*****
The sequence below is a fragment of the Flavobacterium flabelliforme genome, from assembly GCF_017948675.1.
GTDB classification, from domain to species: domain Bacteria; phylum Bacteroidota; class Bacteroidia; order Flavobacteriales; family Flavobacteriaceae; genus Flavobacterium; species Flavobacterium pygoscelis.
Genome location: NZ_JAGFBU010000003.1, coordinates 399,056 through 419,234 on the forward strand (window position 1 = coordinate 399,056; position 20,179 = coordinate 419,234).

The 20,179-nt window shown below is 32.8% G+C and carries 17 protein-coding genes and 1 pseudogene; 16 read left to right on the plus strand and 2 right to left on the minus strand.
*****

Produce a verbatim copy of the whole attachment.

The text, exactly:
The sequence below is a fragment of the Flavobacterium flabelliforme genome, from assembly GCF_017948675.1.
GTDB classification, from domain to species: domain Bacteria; phylum Bacteroidota; class Bacteroidia; order Flavobacteriales; family Flavobacteriaceae; genus Flavobacterium; species Flavobacterium pygoscelis.
Genome location: NZ_JAGFBU010000003.1, coordinates 399,056 through 419,234 on the forward strand (window position 1 = coordinate 399,056; position 20,179 = coordinate 419,234).

The 20,179-nt window shown below is 32.8% G+C and carries 17 protein-coding genes and 1 pseudogene; 16 read left to right on the plus strand and 2 right to left on the minus strand.